(CNN) - Surrogates for President Barack Obama defended Joe Biden on Sunday from critics who say the vice president's comments last week at an event in Virginia show his unsuitability for the office.
Rudy Giuliani, the Republican former mayor of New York, questioned Biden's "balance" on CBS, saying he wasn't sure Biden would be able to step into the top role if the situation arose.
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"I don't think he's nuts. I'm just saying I wonder if he's got the kind of balance - probably what I should have said is the balance to be president of the United States," Giuliani said. "This guy is like one gaffe after another, and he's a joke on late-night television."
On Tuesday, Biden told a predominantly black crowd in Danville, Virginia, that Mitt Romney's regulatory policies would "put y'all back in chains," a comment that drew near-immediate condemnation from Republicans, who said Biden was inciting racial division.
Obama himself said in interviews this week that Biden was not trying to connote anything aside from an attack on Romney's stance toward Wall Street, telling People magazine that Biden "has been an outstanding vice president."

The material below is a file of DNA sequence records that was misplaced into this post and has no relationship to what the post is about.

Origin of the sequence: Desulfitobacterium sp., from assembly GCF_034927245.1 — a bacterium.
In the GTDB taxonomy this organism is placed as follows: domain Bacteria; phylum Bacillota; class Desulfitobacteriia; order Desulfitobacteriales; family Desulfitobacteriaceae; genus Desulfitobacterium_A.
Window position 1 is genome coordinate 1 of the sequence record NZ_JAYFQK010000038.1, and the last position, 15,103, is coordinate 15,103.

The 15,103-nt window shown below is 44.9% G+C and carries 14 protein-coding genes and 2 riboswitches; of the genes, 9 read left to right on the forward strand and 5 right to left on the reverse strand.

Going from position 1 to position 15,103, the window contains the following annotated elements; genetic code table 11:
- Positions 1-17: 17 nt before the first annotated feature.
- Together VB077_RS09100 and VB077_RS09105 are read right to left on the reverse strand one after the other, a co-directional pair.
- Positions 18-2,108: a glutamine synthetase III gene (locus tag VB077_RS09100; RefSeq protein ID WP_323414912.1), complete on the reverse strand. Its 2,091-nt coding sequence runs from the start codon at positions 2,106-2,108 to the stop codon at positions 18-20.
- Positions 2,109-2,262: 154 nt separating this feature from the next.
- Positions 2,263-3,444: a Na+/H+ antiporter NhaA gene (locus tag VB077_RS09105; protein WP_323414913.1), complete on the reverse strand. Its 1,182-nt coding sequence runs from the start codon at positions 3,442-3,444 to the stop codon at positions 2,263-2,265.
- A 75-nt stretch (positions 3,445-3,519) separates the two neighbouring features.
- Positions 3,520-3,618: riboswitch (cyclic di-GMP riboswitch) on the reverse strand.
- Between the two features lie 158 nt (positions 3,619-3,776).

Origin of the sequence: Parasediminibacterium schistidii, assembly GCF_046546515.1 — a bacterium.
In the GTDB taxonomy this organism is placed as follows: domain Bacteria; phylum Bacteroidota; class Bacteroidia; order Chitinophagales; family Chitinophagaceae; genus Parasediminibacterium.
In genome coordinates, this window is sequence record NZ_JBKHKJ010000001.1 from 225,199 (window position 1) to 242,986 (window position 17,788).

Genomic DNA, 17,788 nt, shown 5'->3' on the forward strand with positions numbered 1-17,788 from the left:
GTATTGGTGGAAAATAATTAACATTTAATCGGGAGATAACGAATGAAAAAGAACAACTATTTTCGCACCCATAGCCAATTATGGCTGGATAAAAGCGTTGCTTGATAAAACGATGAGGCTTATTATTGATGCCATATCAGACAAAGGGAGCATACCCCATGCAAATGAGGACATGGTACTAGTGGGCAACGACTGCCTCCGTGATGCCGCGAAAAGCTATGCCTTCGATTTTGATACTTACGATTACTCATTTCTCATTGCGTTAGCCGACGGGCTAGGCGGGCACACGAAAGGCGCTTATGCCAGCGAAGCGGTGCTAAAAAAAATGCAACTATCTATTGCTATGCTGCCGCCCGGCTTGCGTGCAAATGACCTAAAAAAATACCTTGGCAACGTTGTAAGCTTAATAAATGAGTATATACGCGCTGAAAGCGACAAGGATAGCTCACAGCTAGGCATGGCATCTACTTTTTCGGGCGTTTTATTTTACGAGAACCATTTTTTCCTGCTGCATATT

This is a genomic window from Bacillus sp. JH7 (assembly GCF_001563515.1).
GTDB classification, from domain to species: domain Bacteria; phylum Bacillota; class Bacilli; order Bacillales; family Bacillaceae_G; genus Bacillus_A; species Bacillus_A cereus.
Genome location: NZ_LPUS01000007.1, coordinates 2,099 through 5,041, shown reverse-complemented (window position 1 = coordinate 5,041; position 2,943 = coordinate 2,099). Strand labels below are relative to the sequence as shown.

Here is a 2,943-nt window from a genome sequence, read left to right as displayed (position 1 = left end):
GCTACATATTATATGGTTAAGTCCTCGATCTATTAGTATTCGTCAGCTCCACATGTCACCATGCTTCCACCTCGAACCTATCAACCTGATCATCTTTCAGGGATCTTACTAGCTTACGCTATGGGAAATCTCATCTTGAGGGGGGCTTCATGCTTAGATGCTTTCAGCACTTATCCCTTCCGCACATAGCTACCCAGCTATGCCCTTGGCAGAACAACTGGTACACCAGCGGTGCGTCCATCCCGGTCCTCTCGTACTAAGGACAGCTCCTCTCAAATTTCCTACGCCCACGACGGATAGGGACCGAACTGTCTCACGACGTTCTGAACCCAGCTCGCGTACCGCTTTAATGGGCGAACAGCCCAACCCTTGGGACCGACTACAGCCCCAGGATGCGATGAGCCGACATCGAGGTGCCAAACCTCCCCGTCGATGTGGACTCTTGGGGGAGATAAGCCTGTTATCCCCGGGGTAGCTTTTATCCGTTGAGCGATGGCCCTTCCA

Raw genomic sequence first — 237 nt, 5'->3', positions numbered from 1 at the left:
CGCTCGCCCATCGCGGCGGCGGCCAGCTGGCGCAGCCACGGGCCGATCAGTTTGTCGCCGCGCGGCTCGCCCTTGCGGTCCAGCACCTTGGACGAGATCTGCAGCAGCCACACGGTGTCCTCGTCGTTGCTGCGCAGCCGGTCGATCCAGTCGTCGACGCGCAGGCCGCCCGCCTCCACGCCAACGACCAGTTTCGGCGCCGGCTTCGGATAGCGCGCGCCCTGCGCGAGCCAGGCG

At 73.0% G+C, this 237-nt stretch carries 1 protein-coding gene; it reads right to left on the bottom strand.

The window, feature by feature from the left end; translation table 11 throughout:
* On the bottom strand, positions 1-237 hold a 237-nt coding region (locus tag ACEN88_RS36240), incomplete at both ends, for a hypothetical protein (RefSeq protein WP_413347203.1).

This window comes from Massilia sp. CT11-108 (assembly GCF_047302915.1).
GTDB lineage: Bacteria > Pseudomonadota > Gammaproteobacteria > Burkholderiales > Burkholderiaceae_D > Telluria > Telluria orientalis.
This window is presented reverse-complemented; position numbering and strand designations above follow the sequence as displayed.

On Sunday, Stephanie Cutter, Obama's deputy campaign manager, offered a tough rejoinder to Giuliani, who also said earlier this week that Biden has "never been bright."
"I would like to point back to (Guiliani's) glowing introduction of Sarah Palin during the 2008 convention," Cutter said on ABC. "So if he wants to criticize the capacity of the vice president to take hold of this country, he should go back and look at those remarks and whether he still believes that they're true."
Robert Gibbs, an Obama campaign adviser, made a similar argument on Fox News, saying Biden's remarks were no more "racial" than similar rhetoric from Republicans.
"No more race-baiting than when John Boehner says let's unshackle Wall Street," Gibbs said of Biden's remarks.
And Maryland Gov. Martin O'Malley, a Democrat, said on NBC "there's not a racist bone in Joe Biden's body," though he conceded that the vice president could have chosen a better word.
"I think it was an indelicate play on the Republican words of shackling the economy with regulations and shackling small businesses, and so it was certainly an indelicate choice of words," O'Malley said.
CNN's Kevin Liptak contributed to this report.
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